March 26th 1984

posted in: The way back | 0
Val with her new friends

Val put our film in to be developed, then we had breakfast.  There are any number of small cafes along Kaosan, catering to the travellers’ trade, so once again we patronised one of them.  As usual we overheard – were forced to overhear –  various travellers’ conversations.  I don’t know why I don’t bother to switch off, when they annoy me so much, especially if they’re Brits or are talking about something I know as much or more about.  This morning a guy was both, + it was probably as well that I only caught snatches of what he was saying.  After he left, we chatted with his audience, another Brit, but one with more interesting stuff to talk about, in connection with the legal, quasi-legal, + illegal attempts to stay in Australia.  Tore ourselves away eventually, in order to collect our film.  A tense time, since we would now discover whether our camera was stuffed, hence hastening our departure to Hong Kong.  To our relief, it was alright, all 26 shots coming out.  Not as sparkling as some in the past have been – we still need to get the camera fixed so that we can operate it on its automatic setting, but in the meantime it’s still turning out the goods.

Next stop was equally successful.  We enquired about flights to Hong Kong, + discovered we could go for US$95 one way.  What was more, contrary to what we had heard elsewhere, there was no problem about getting a student card, so we handed over the photo + cash for that straight away.  The 2nd + 3rd pieces of good news.  Changed some money at the bank, then took a bus downtown to the Siam Centre – we wanted to check American Express for mail.  Unsurprisingly, there was none there, but the bad news, the first of the day, was that they only held mail for a month.  Not good, especially since we’d only sent off the post-cards to our mothers this morning, giving the new address.  Have to work out how to get around that one.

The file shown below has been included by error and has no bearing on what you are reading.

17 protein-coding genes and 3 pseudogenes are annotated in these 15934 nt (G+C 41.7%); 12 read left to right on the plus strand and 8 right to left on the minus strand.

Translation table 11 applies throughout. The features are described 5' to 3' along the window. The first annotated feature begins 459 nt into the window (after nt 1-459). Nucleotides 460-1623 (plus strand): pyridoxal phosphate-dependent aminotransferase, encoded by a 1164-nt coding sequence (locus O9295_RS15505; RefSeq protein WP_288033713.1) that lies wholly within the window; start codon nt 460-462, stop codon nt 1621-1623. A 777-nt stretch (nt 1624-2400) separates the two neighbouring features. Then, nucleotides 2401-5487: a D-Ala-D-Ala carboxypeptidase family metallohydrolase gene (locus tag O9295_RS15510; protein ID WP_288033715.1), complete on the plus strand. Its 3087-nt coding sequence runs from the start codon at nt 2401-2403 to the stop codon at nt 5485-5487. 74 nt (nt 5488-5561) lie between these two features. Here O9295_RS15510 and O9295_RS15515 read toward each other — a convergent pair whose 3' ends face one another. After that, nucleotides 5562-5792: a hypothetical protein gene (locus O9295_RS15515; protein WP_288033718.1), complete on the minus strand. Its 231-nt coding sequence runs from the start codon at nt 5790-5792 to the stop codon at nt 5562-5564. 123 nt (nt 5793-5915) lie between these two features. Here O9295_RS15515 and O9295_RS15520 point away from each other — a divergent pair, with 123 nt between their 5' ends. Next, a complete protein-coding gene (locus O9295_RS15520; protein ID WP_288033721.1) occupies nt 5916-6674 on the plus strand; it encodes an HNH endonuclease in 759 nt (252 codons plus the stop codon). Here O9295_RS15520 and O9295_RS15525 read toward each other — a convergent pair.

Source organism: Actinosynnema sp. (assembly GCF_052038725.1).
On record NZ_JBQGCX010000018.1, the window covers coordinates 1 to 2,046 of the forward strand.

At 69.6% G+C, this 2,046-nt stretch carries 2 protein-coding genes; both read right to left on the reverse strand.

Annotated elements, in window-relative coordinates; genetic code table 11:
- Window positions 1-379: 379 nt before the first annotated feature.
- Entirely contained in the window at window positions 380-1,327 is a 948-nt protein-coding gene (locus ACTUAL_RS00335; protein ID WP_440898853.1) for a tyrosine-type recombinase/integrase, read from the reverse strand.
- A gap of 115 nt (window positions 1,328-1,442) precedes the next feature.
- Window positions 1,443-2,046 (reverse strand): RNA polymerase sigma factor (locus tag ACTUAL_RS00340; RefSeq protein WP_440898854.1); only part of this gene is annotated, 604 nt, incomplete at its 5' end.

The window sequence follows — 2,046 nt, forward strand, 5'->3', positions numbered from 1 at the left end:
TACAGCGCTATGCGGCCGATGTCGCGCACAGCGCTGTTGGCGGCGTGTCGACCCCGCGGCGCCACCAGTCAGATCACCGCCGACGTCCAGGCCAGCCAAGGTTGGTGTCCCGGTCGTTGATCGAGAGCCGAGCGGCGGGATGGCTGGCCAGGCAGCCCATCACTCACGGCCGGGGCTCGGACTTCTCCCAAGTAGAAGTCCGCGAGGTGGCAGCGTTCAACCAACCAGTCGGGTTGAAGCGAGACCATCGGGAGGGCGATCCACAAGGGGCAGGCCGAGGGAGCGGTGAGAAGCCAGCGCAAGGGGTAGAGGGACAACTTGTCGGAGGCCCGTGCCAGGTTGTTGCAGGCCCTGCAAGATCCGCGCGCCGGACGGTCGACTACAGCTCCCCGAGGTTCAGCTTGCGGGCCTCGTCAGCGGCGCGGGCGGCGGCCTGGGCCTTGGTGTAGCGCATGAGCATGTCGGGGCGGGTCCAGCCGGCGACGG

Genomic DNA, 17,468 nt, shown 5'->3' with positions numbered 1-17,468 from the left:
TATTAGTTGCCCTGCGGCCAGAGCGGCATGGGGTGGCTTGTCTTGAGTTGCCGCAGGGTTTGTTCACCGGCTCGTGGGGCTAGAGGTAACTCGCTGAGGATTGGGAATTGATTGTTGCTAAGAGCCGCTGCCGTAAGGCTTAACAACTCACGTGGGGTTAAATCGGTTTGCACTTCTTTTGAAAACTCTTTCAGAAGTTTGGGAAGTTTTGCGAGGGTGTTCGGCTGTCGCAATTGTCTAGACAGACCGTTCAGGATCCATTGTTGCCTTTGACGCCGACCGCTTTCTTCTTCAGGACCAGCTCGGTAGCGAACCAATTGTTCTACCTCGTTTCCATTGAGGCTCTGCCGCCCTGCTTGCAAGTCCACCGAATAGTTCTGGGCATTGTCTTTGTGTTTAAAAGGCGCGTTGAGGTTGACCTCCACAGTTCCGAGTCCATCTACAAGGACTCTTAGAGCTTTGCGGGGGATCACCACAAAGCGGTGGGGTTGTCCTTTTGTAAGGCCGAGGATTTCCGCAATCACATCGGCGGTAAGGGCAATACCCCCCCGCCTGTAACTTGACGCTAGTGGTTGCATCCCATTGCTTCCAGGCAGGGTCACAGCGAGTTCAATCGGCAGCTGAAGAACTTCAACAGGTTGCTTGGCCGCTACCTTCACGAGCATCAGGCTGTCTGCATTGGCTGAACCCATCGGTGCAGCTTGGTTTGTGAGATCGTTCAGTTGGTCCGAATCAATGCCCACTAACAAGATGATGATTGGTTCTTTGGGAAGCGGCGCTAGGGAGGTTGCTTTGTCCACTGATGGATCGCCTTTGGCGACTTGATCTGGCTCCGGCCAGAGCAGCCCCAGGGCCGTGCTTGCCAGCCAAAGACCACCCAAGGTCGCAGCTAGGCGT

Went to the British Council just across the road, Val particularly wanted to read the Burgess Malayan Trilogy, which she was interrupted in half-way through.  Fortunately, they had a copy, so she was happy.  I buried myself in various newspapers from home, tho’ they weren’t as thrilling as usual, largely, I suppose, because I’ve been keeping up to date more with the news, so it wasn’t so exciting.  (I read the Times Educational Supplement, largely for old times’ sake, + I must say reading the jobs’ section gave me a severe memory jolt.  At one time, I used to live for the bloody thing.)

The bus back to our area at a little after 4 was ridiculously crowded, + the traffic was horrendous, but we squeezed + shoved our way thro’.  We did run into something too, but nobody seemed to pay much notice, so it can’t have been important – I think it was the kerb.  Called in to collect our student cards + book our flight.  The girl tried to get us to come back tomorrow for the latter, but we aim to head north to Chang Mai tomorrow, as early as possible, so we persuaded her to try for us then on her own.

Collected our kite, + then headed over to the park – the place was packed with kiters + spectators: just the most terrific atmosphere.  We soon had ours up there with the best of them (tho’ there was an early upset when it tangled with another + they both plummeted to earth in a great corkscrew spiral.  Soon up again however; I wanted it to fly higher than any other in the park.  We’d brought along some extra string, a reel of tough cotton that Val had, + with that added on it was way up.  Tops?  Maybe.  A short-lived triumph tho.  Eventually the inevitable happened – another kite sawed across + eventually thro’ ours, liberating our kite.  We had 4 young local girls sitting chatting with us, + 2 of them dashed off to the rescue, but returned to tell us our kite had ended its trip in a tree.  The girls, about 11 years old, were fun.  Giggly and silly, of course, but fun too.  They spoke a tiny amount of English, so there was some communication.  They took Val’s address, + promised to write, + we did the same.  When the time came to leave, they wouldn’t leave us (or, in fact, Val) so we had a giggling escort back to Kaosan.  Once there, I dived into a snooker hall, leaving Val to cope with them.  (They invited her home, apparently, but she was busy, + didn’t really cotton on until they wandered off.)

The snooker hall was a pleasant surprise, tho’ it shouldn’t have been – the guys running the Sydney one were Thai.  After watching for a while, I was finally able to get myself into a game, first a 4-sided, + for subsequent games a 3-sided affair, with 3 Thai students.  I acquitted myself reasonably well, too, tho’ I only won the 3rd game I played.  To celebrate, I had a banana split in a nearby café, expensive but enormous.  And then returned to the guest-house.

A reasonably successful day so far as business was concerned, plus the British Council for pleasure, as well as a return to the park for more kite-flying, my favourite activity at the time.

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